• (If he is, $1.5 is probably a fair estimate)

      What's your guess on the other numbers? I'm just pulling them out of my butt, for the most part.

      By Blogger Chris Needham, at 10/31/2007 9:05 AM  

    • Where would you include the $2.5m they are giving to the Mariners so I hit singles and make outs for them next year?

      By Anonymous Anonymous, at 10/31/2007 10:16 AM  


      remember Bud Smith?

      By Anonymous Anonymous, at 10/31/2007 10:45 AM  

    • frankly, i think lopez is a nontender candidate. maybe that's just wishful thinking on my part.

      to michael, who thinks the blowsox won a WS with home grown talent, i would like to give him a homework assignment of adding up the season's worth of major hitting (BA, OPB, SLG, HR, RBI) and pitching stats (ERA, WHIP, W, K, S, and maybe one of those cool stats that only Chris knows about!) and allocating between home grown and FA/trade acquired talent. He should only be to allowed to post again if any stat (except for saves) is more than 10-15%. But I could just be a bitter Indians fan!

      Re FAs, we should not spend this year just to spend!!! The FA market is particularly weak and overpriced this offseason. Trades are the way to go, especially picking up expensive guys that their existing teams are tired of (several listed in these comments). Stan has repeatedly said we are not interested in many FAs but will be very active in the trade market.

      That will be our best chance for (a) more spending and (b) major improvement at any given position.

      By Blogger DCPowerGator, at 10/31/2007 10:47 AM  

    • Yep, my experience is with MLB arbitration.

      I've seen the list and Church is on it.

      I think your numbers for Lopez and Wily Mo are a tad high. Both have mediocre plaform years, and while Lopez has good bulk (career counting numbers) Wily Mo does not.

      Chief's number looks close to right since his numbers are still well above average for a closer. Patterson is too high because he didn't pitch (low bulk for a 4+ pitcher). Ayala's number will be higher since he is in the 5+ class, but he missed more than a year of bulk.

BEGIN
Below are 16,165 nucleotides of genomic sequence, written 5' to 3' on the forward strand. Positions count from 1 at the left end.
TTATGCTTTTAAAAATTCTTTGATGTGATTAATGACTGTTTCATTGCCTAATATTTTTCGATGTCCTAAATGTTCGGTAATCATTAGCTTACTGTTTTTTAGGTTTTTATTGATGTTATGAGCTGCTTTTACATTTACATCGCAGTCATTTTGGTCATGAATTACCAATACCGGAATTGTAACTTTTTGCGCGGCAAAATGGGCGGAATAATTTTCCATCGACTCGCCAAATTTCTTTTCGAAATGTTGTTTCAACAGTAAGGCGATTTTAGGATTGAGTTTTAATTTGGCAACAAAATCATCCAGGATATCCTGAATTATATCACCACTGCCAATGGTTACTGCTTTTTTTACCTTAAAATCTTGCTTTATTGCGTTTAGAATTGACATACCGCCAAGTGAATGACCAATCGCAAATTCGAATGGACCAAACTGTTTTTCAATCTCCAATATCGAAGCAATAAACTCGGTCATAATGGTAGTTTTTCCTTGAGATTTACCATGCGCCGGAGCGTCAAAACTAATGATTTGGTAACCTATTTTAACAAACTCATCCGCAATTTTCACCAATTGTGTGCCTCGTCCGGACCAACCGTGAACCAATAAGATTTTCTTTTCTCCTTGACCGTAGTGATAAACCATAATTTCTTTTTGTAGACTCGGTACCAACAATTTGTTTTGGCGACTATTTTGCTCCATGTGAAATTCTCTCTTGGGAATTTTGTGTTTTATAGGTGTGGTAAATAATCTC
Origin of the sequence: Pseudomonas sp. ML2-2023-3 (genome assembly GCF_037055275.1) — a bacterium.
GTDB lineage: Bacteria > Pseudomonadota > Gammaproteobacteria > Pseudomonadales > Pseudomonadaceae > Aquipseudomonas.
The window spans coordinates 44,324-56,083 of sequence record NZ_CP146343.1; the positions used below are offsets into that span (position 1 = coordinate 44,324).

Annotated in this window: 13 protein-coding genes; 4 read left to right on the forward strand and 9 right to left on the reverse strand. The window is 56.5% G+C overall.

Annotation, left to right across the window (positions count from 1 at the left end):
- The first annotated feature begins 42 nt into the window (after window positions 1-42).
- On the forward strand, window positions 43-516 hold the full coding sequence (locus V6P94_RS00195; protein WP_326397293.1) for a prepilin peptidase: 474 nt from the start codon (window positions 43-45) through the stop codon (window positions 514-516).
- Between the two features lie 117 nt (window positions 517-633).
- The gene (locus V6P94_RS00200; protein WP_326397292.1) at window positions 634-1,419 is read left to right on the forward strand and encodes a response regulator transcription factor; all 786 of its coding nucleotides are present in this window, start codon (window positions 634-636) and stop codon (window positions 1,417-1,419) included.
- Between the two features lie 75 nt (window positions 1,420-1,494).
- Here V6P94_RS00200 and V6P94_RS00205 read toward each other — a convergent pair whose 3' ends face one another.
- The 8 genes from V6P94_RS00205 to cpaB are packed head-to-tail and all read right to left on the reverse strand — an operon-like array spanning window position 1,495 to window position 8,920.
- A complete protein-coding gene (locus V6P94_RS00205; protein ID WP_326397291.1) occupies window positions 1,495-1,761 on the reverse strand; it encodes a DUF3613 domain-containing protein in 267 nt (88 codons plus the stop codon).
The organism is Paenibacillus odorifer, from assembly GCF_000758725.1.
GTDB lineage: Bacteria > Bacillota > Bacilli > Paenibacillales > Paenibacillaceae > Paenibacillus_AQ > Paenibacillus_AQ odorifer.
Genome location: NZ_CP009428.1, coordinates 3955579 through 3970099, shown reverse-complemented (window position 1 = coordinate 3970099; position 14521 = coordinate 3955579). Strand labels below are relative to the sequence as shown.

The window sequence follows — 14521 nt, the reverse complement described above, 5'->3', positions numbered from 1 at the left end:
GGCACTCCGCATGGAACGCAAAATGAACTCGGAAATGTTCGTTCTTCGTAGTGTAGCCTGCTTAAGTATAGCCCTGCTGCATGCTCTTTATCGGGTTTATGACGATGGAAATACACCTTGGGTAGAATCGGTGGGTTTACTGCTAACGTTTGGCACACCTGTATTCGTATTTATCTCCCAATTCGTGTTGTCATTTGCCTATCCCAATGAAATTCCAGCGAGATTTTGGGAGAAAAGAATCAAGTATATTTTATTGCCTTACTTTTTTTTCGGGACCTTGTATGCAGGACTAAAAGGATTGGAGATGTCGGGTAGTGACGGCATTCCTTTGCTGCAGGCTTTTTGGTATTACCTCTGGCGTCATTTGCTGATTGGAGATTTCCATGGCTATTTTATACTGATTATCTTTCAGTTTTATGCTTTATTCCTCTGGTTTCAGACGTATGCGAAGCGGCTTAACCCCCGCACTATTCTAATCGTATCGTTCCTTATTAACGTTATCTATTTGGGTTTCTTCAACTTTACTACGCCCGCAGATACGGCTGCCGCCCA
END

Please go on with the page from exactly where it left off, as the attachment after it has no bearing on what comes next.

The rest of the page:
I don't think your overall payroll numbers are too out of whack with what will happen.

      By Anonymous Anonymous, at 10/31/2007 10:55 AM  

    • Webber - very interesting, thanks for sharing your perspective.

      Is it possible Lopez could receive a negative or a zero raise via MLB arbitration? Or do you get a raise just for falling off a log?

      By Blogger DCPowerGator, at 10/31/2007 11:08 AM  

    • I love hot stove talk. How about this for MLB trade rumors;

      Nats give up Guzman and Cordero to the Orioles for Tejada?

      Nats need power and have a surplus of relievers. Tejada is a least young enough to be a bridge to the arrival of Smiley, Desmond or King.

      O's need relievers badly and although "fragile" Guzman is a much better clubhouse guy than Tejada (at least for Balmer).

      Payroll would be about even (estimated because of arb. for and Cordero).

      Of course it makes too much sense to actually happen...

      By Anonymous Anonymous, at 10/31/2007 11:32 AM  

    • the Orioles would laugh and hang up if you offered them that.

      By Blogger Chris Needham, at 10/31/2007 11:35 AM  

    • Ortiz, Manny, Schilling, Beckett, Dice-K, Lowell......these hired guns won them the Series

      I'll grant you Manny & Dice-K but the others were not hired guns in the true sense of the term. And the other hired guns not mentioned (Drew and Lugo) were no great shakes given their compensation.

      Ortiz was signed after the Twins non-tendered him. There were plenty of teams that passed him by.